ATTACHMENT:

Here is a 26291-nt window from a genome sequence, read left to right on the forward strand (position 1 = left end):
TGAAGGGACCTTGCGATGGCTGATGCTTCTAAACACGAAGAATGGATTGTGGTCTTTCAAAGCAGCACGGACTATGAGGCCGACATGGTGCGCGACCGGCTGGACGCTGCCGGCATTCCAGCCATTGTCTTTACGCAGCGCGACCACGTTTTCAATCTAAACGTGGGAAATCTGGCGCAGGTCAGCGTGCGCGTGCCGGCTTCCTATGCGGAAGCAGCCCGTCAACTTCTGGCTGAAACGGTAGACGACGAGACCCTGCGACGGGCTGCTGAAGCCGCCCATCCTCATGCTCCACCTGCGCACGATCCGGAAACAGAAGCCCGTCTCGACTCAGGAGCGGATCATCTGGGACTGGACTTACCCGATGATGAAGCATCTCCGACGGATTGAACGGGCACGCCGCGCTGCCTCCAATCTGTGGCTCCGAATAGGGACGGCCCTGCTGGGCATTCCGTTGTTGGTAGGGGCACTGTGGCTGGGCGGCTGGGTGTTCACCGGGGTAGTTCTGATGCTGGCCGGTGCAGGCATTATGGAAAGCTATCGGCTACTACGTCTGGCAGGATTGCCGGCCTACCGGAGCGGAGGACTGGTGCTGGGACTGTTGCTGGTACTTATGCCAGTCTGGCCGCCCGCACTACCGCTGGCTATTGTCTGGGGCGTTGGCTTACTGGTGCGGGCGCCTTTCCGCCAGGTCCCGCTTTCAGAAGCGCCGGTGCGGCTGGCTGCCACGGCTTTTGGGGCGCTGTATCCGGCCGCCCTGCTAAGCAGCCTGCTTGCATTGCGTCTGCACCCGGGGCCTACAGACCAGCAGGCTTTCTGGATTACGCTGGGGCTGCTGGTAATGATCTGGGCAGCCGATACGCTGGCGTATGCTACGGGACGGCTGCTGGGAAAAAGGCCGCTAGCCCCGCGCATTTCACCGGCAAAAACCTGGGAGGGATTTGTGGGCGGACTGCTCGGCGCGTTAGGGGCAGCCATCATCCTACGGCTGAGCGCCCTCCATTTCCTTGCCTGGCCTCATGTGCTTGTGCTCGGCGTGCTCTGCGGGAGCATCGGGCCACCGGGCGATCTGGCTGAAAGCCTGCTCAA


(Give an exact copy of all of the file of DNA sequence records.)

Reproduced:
Here is a 26291-nt window from a genome sequence, read left to right on the forward strand (position 1 = left end):
TGAAGGGACCTTGCGATGGCTGATGCTTCTAAACACGAAGAATGGATTGTGGTCTTTCAAAGCAGCACGGACTATGAGGCCGACATGGTGCGCGACCGGCTGGACGCTGCCGGCATTCCAGCCATTGTCTTTACGCAGCGCGACCACGTTTTCAATCTAAACGTGGGAAATCTGGCGCAGGTCAGCGTGCGCGTGCCGGCTTCCTATGCGGAAGCAGCCCGTCAACTTCTGGCTGAAACGGTAGACGACGAGACCCTGCGACGGGCTGCTGAAGCCGCCCATCCTCATGCTCCACCTGCGCACGATCCGGAAACAGAAGCCCGTCTCGACTCAGGAGCGGATCATCTGGGACTGGACTTACCCGATGATGAAGCATCTCCGACGGATTGAACGGGCACGCCGCGCTGCCTCCAATCTGTGGCTCCGAATAGGGACGGCCCTGCTGGGCATTCCGTTGTTGGTAGGGGCACTGTGGCTGGGCGGCTGGGTGTTCACCGGGGTAGTTCTGATGCTGGCCGGTGCAGGCATTATGGAAAGCTATCGGCTACTACGTCTGGCAGGATTGCCGGCCTACCGGAGCGGAGGACTGGTGCTGGGACTGTTGCTGGTACTTATGCCAGTCTGGCCGCCCGCACTACCGCTGGCTATTGTCTGGGGCGTTGGCTTACTGGTGCGGGCGCCTTTCCGCCAGGTCCCGCTTTCAGAAGCGCCGGTGCGGCTGGCTGCCACGGCTTTTGGGGCGCTGTATCCGGCCGCCCTGCTAAGCAGCCTGCTTGCATTGCGTCTGCACCCGGGGCCTACAGACCAGCAGGCTTTCTGGATTACGCTGGGGCTGCTGGTAATGATCTGGGCAGCCGATACGCTGGCGTATGCTACGGGACGGCTGCTGGGAAAAAGGCCGCTAGCCCCGCGCATTTCACCGGCAAAAACCTGGGAGGGATTTGTGGGCGGACTGCTCGGCGCGTTAGGGGCAGCCATCATCCTACGGCTGAGCGCCCTCCATTTCCTTGCCTGGCCTCATGTGCTTGTGCTCGGCGTGCTCTGCGGGAGCATCGGGCCACCGGGCGATCTGGCTGAAAGCCTGCTCAA